The first reports of the successful reprogramming of adult human cells back into so-called induced pluripotent stem (iPS) cells, which by all appearances looked and acted like embryonic stem cells, created a media stir. But the process was woefully inefficient: Only one out of 10,000 cells could be persuaded to turn back the clock.
Now, a team of researchers led by Juan Carlos Izpisúa Belmonte at the Salk Institute for Biological Studies, succeeded in boosting the reprogramming efficiency more than 100-fold, while cutting the time it takes in half. In fact, they repeatedly generated iPS cells from the tiny number of keratinocytes attached to a single hair plucked from a human scalp.
Their method, published ahead of print in the Oct. 17, 2008 online edition of Nature Biotechnology, not only provides a practical and simple alternative for the generation of patient- and disease-specific stem cells, which had been hampered by the low efficiency of the reprogramming process, but also spares patients invasive procedures to collect suitable starting material, since the process only requires a single human hair.
"Having a very efficient and practical way of generating patient-specific stem cells, which unlike human embryonic stem cells, wouldn't be rejected by the patient's immune system after transplantation brings us a step closer to the clinical application of stem cell therapy," says Belmonte, PhD., a professor in the Gene Expression Laboratory and director of the Center of Regenerative Medicine in Barcelona, Spain.
Keratinocytes form the uppermost layer of skin and produce keratin, a tough protein that is the primary constituent of hair, nails and skin. They originate in the basal layer of the epidermis, from where they move up through the different layers of the epidermis and are eventually shed.
While scientists have successfully reprogrammed different types of mouse cells (fibroblasts, liver and intestinal cells), skin fibroblasts were the only human cell type they had ever tried their hands on. Fibroblasts help make the connective tissue in the body and are the primary cell type in the deeper layers of the skin, where they are responsible for wound healing and the secretion of proteins that form collagen.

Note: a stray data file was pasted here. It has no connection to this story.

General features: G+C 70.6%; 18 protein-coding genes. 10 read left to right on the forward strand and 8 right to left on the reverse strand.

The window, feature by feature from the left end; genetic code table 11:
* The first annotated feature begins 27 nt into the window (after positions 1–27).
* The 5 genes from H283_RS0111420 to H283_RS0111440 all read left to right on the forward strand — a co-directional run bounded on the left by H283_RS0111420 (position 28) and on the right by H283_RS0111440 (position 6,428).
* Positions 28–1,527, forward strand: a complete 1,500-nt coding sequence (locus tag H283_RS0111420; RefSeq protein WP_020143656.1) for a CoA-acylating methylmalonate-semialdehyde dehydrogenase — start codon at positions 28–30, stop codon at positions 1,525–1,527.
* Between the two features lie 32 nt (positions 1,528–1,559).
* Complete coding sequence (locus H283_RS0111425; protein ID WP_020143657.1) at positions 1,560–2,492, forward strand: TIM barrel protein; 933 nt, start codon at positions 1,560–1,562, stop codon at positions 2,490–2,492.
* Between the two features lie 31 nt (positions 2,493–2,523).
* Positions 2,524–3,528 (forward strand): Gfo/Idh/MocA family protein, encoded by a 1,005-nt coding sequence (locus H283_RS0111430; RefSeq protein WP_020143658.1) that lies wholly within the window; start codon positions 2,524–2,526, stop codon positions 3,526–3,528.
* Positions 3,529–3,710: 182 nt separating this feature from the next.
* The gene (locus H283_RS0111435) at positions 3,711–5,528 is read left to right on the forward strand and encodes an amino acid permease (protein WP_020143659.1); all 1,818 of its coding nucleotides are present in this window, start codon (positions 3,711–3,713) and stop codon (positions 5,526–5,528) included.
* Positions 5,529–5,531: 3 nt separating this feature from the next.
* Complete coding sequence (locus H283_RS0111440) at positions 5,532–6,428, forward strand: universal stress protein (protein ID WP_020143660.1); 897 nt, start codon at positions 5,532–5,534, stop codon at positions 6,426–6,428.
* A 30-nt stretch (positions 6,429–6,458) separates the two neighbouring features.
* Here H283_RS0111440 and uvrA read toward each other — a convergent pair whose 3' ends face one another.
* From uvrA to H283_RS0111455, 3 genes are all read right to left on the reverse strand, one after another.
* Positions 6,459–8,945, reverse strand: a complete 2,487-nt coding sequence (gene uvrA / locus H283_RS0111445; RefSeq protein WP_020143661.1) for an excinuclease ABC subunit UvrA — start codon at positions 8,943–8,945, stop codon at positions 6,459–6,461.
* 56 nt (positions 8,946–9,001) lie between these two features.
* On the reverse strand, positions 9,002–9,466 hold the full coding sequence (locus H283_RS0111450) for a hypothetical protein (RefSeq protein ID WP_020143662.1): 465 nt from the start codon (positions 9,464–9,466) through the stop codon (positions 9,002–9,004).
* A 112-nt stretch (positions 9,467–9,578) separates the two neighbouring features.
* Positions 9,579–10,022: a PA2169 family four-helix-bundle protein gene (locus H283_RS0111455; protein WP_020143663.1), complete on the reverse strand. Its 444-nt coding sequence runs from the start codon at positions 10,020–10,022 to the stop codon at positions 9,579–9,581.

For the first set of experiments, first author Trond Aasen, Ph.D., a postdoctoral researcher at the Center of Regenerative Medicine in Barcelona, used viral vectors to slip the genes for the master regulators Oct4, Sox2, as well as Klf4 and c-Myc into keratinocytes cultured from human skin explants. After only 10 days — instead of the more typical three to four weeks — one out of 100 hundred cells grew into a tiny colony with all the markings of a typical human embryonic stem cell colony.
The researchers then successfully prodded what they call keratinocyte-derived iPS cells or KiPS cells to distinguish them from fibroblast-derived iPS cells into becoming all the cell types in the human body, including heart muscle cells and dopamine-producing neurons, which are affected by Parkinson's disease.
Taking advantage of the high efficiency of the keratinocyte reprogramming process, Aasen decided to test whether he could establish KiPS cells from minute amounts of biological samples. "We plucked a single hair from a co-worker's scalp and cultured the keratinocytes, which are found in the outer root sheet area," recalls Aasen. He then successfully reprogrammed these cells into bona fide KiPS cells.
Just why keratinocytes appear to be much more malleable than other cell types is still an open question. "We checked a whole rainbow of cells and found keratinocytes to be the easiest to be reprogrammed," says Belmonte. "It is still not clear exactly why that is and knowing it will be very important for the technology to develop fully," he speculates.
They researchers did find one hint, though. When they compared the expression profiles of genes related to stem cell identity, growth or differentiation between keratinocytes, fibroblasts, human embryonic stem cells (hESC) and KiPS cells, keratinocytes had more in common with hESCs and KiPS cells than with fibroblasts.
Researchers who also contributed to the study include Angel Raya, Ph.D., Maria J. Barrero, Ph.D., Elena Garreta, Ph.D., Antonella Consiglio, Ph.D., Federico Gonzales, Ph.D., Rita Vassena, Ph.D., Josipa Bilic, Ph.D., Vladimir Pekarik, Ph.D., Gustavo Tiscornia, Ph.D., Michael Edel, Ph.D., and Stéphanie Boué, Ph.D., at the Center of Regenerative Medicine in Barcelona, Spain.
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